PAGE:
Make your own chicken parmo at home
Let’s get one thing straight. A formed chicken escalope, topped with cheese might taste okay but it is NOT a parmo. What’s more, if a recipe uses tomato sauce instead of bechamel, then that’s not a parmo either. It’s a parmigiana, parm, parmi or parma (depending on whether it’s Italian, American or Australian). That’s right, our friends down under have a similar obsession with this dish but they’ve never tried switching out the red sauce for the white – that is something unique to my native Teesside.
Parmos are generally made with chicken, pork or veal but most people seem to prefer chicken. The meat is flattened and breadcrumbed to make a schnitzel which is then cooked and topped with bechamel sauce and melted cheese. Methods vary but as a general rule of thumb, the cheese shouldn’t release too much oil when melted, the bechamel should be creamy and silky smooth and the chicken should be moist and not beaten too thinly.
Try to buy better quality chicken too because it really does make a difference. The same goes for the cheese – try to find independently produced mature Cheddar or red Leicester. I once included Parma ham in a parmo recipe but this really isn’t necessary if it’s properly seasoned.
Ingredients (Serves 4)
4 x chicken fillets
60g Plain flour
1 x egg (beaten)
Sunflower oil (for frying)
150g Mature Red Leicester (grated)
For the béchamel
Tablespoon of sunflower oil
60g plain flour
100ml double cream (optional – use more milk if you don’t want it quite this rich)
300ml milk (add gradually and stop when sauce reaches desired consistency)
1 x egg yolk
150g Mature Cheddar (optional)
First things first. Make sure you take the meat out of the fridge and allow it to reach room temperature (half an hour or so). Then start by making the bechamel:
- Melt 50g butter. Allow to darken slightly to bring out the nutty flavour but ensure it doesn’t start to burn
- Gradually sift in the flour over a medium heat, stirring constantly
- Once it’s all added, the mixture should resemble a thick paste and should come away from the sides of the pan as you stir
- Cook like this over a medium heat for up to five minutes (or as long as you dare – if it burns, you’ll have to start again)
- Mix together the milk and cream and gradually add, stirring constantly until the sauce is thick and creamy
- Once enough has been added, leave on a medium heat for another 5-10 mins, ensuring that it doesn’t boil or over reduce
- Once this is done, add the grated cheddar to the mix and stir till melted
- Remove from the heat and stir in an egg yoke for added richness (optional). Make sure it doesn’t scramble though!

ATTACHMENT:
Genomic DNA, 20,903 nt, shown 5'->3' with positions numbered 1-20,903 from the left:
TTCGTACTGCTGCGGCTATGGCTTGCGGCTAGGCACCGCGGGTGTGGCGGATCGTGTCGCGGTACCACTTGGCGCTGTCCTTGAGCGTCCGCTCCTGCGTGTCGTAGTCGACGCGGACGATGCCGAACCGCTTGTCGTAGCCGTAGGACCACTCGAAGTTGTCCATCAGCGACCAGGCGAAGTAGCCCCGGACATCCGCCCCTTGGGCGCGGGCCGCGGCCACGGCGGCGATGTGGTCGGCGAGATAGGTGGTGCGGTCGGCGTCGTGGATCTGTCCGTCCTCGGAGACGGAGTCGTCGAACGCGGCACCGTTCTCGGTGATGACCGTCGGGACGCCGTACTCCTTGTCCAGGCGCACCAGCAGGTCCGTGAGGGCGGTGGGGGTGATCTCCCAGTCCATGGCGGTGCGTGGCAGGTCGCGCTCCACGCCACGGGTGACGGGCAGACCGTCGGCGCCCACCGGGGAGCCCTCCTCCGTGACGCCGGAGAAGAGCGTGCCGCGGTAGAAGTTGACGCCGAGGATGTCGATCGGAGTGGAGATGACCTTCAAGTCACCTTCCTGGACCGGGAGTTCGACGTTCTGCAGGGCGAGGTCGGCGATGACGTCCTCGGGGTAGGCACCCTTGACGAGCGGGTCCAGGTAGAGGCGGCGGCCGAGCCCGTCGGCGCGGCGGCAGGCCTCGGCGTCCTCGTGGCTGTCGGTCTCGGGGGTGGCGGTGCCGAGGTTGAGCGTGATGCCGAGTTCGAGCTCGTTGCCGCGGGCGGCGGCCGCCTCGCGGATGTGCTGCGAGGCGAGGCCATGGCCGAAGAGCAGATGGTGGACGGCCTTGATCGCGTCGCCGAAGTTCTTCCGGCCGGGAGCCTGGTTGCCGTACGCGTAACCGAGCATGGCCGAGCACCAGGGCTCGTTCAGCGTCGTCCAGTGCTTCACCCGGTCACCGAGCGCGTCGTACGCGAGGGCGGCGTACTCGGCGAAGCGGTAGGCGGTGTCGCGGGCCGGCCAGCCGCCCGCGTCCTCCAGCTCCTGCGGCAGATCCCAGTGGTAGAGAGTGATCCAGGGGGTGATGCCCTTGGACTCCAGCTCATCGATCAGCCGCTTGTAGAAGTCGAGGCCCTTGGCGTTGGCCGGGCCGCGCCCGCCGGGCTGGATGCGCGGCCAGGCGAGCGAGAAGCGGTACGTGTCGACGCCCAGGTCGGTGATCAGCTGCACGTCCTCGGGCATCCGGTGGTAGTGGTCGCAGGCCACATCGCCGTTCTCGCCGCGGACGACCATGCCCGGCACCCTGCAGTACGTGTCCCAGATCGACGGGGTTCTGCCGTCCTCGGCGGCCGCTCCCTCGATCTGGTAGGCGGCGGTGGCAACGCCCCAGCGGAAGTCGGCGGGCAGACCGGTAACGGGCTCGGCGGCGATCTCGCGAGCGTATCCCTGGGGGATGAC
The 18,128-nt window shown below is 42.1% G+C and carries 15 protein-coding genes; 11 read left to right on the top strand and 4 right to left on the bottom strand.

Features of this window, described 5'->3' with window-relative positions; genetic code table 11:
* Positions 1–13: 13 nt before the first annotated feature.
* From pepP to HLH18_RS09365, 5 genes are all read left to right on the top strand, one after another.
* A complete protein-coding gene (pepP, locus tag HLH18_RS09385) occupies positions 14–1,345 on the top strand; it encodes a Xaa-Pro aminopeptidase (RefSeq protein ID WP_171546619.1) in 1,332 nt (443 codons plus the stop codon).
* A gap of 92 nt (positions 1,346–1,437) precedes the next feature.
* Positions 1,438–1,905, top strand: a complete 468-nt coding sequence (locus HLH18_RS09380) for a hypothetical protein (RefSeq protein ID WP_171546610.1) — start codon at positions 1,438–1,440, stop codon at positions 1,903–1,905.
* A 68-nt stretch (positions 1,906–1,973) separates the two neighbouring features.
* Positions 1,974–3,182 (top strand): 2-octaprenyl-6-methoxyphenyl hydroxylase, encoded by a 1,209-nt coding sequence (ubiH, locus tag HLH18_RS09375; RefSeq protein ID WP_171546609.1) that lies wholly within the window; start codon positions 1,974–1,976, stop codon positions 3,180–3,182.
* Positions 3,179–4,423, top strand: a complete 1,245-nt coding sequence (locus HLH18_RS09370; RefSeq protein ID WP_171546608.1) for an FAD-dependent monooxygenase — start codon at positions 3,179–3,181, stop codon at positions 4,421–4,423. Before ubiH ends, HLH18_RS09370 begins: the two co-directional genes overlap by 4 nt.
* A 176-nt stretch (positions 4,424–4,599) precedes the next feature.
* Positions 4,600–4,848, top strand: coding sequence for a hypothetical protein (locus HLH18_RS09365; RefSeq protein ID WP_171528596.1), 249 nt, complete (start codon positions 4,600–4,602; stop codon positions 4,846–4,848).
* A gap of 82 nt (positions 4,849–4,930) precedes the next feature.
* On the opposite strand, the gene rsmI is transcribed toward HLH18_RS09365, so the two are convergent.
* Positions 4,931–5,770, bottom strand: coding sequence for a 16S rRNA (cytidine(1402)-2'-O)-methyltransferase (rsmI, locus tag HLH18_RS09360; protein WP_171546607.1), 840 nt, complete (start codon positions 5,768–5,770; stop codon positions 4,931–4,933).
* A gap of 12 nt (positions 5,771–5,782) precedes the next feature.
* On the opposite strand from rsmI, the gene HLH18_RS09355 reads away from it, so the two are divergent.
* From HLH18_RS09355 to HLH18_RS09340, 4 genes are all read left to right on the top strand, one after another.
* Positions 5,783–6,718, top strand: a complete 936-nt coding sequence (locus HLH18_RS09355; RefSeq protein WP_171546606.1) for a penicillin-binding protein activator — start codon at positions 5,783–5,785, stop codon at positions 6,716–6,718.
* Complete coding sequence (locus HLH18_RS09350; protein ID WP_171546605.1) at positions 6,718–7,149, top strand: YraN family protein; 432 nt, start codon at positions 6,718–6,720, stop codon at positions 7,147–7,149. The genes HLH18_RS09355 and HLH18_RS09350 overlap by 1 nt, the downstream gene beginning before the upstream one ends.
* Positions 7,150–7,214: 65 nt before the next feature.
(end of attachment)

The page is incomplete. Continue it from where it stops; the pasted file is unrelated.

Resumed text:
- The sauce should now be nicely thickened so you can season to taste
- Put it to one side and cover with baking parchment to avoid a skin forming
For any Australians who might be reading and wondering what’s with the bechamel, please refer back to the introduction.
Now for the meat:
- Remove any excess fat and butterfly the chicken
- Place on a chopping board under a sheet of cling film
- Bash each fillet out with a tenderising mallet (or rolling pin) until they are around half an inch thick
- Dredge the meat – first into the flour, then egg, then the panko. Ensure that the coating is even all over then set aside on a cooling rack
- Pour roughly 1/3 bottle of sunflower oil into a wok or deep frying pan and turn onto high heat (if you’ve got a fryer get it out of the box and blow off the dust)
- When the oil is sizzling hot, add the first fillet. Cook for around 3 minutes on each side, then remove, set aside and repeat with the other pieces. If you have a larger fryer, you can cook more at once but overloading the oil reduces the temperature too much and will make the escallops too greasy
- Place the chicken pieces into a preheated oven at 200C for five minutes to finish them off
- Cover the top of both fillets with bechamel sauce and flash under the a hot grill until bubbling
- Sprinkle on the grated red Leicester and place back under the grill till melted
- Add a grind of pepper to finish and serve with triple cooked chips and greens
Traditionally parmos are accompanied by garlic or chilli sauce. My personal preference is to use both and try to find a quality hot sauce. My favourites are Mr. Vikki’s and The Ribman’s sauces.
If you want to try a parmo but all this seems like too much work, keep an eye out for ParmStar. It’s our very own street food company, serving both parmo and parma in burger form to make them nice and portable. We use free range Yorkshire farm chicken, locally produced cheese and freshly baked, organic brioche buns. We are also on Twitter @ParmStarUK.